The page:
Dangerous drug lawyers at Pintas & Mullins Law Firm report that the FDA recently canceled an advisory-committee meeting aimed at reviewing Merck & Co.’s surgery drug, sugammadex. The agency stated it needs more time to asses results of clinical trial inspections.
Advisory-committee meetings are typically called to review new types of drugs or products or when decisions are hotly debated within the agency. The FDA recently conducted an inspection into one of Merck’s clinical trial sites, which was one of about four the drug manufacturer used to study hypersensitivity reactions to sugammadex. The FDA requested the initial hypersensitivity review due to concerns from 2008 that the drug could cause reactions and internal bleeding when combined with blood thinners.
Despite positive recommendations from an advisory panel that year, the FDA rejected sugammadex due to these safety concerns. Advisory panels are made up of medical experts not employed by the FDA, and although their recommendations are considered, the agency does not have to abide by them. In 2009, Merck acquired the drug in its merger with Schering-Plough Corp. and decided to conduct further studies so it could be approved.
The purpose of sugammadex is to reverse the effects of drugs that paralyze the muscles before surgery (rocuronium and vecuronium), though it does so in a different manner than other post-surgery drugs already on market. It is currently vailable in about 40 countries outside the U.S., under the brand name Bridion.
Merck told the Wall Street Journal that it was currently in the midst of discussions with the FDA in attempt to discuss the necessary steps for the FDA to conduct its review. Merck has faced a number of setbacks recently, such as a recent FDA decision rejecting, or at least not immediately approving, a new drug to treat insomnia. The FDA told Merck that its insomnia medication, suvorexant, needed further examination if it was to be approved even in its lower doses.
Sugammadex is part of a new class of post-surgery drugs, the first of its kind, known as selective relaxant binding agents. The approval process for this drug has been long and expensive for Merck, though it continues to pursue its approval because it is touted as an important advance in anesthesia.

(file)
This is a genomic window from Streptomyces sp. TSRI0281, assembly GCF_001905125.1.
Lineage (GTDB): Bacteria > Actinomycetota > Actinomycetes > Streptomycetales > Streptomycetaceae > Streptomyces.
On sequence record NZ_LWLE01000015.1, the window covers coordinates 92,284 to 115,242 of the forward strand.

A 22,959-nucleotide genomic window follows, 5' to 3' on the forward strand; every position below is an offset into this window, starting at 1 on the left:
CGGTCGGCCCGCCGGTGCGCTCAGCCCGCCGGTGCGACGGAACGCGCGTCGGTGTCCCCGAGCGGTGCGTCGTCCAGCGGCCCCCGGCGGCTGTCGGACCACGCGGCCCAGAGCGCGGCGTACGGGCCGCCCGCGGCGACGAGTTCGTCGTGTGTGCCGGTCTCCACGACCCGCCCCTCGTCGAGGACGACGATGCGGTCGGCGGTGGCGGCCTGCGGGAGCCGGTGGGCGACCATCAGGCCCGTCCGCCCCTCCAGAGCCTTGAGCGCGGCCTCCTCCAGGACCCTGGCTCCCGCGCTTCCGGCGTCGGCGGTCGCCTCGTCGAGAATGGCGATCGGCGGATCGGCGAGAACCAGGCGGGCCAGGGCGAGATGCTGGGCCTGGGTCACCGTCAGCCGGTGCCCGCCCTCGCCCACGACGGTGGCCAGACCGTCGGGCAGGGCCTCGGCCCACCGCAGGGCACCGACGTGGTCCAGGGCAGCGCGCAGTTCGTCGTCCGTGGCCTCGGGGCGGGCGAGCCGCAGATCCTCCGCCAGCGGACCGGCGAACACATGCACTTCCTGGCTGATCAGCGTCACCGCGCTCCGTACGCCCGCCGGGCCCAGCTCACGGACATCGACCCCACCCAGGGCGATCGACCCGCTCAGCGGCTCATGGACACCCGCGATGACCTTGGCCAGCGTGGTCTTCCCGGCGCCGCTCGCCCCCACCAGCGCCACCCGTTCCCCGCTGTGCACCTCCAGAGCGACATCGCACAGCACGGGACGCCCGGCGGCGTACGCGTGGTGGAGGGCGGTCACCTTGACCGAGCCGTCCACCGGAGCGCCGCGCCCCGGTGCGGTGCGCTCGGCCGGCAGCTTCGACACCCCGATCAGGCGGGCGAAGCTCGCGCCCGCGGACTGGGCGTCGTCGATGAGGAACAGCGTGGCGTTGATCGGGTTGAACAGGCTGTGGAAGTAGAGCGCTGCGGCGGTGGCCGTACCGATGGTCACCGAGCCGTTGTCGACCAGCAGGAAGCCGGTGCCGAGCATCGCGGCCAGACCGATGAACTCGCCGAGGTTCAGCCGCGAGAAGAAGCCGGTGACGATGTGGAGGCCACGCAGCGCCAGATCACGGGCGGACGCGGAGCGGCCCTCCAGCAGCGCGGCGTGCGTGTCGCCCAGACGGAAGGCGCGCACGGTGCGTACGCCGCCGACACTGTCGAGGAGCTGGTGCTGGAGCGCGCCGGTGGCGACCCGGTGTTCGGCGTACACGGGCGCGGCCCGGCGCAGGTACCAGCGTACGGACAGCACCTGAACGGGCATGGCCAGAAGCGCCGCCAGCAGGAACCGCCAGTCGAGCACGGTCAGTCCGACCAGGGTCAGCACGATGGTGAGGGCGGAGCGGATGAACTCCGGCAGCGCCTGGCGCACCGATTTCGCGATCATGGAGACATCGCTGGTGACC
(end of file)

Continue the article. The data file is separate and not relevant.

The initial hypersensitivity clinical trial was conducted about a year ago, in June 2012. A few months before this trial, a medical journal in Taiwan published a study concerning a hypersensitivity reaction caused by sugammadex in a seven-year-old boy.
The little boy had cerebral palsy and, just a few minutes after being given sugammadex, developed signs of upper airway stenosis (abnormal narrowing) and decreased oxygen saturation. He also experienced welts on his chest, neck and on his upper extremities. Fortunately, he was already in the hospital and immediately treated with adrenaline and hydrocortisone.
Also in 2012, the British Journal of Anesthesia
published a similar study examining three separate cases of sugammadex-induced hypersensitivity
reactions. All three patients were given the 100 mgs of the medication
immediately before removing breathing tubes, and for all three, hypersensitivity
was evident within four minutes, though with differing degrees of severity.
The first patient, a 41-year-old woman, developed facial redness and eyelid swelling, though fortunately no other serious reactions. The second patient, a 52-year-old woman, developed hypotension (low blood pressure), along with decreased oxygen saturation, increased airway pressure, and bodily swelling and rashes. She had to be resuscitated with I.V. infusion and injections, and improved about 45 minutes later after she was transferred to the intensive care unit. The third patient, an 89-year-old woman, developed a wheeze and decreased oxygen saturation about seven minutes after being given sugammadex. Her condition improved within 30 minutes.
Dangerous drug lawyers at Pintas & Mullins Law Firm will continue to report on studies, clinical trials and reviews concerning drugs that may cause serious injuries in patients. If you or a loved one was injured by a recalled, defective, or exceedingly dangerous drug, you have important legal rights, and may be entitled to significant compensation for your pain and suffering.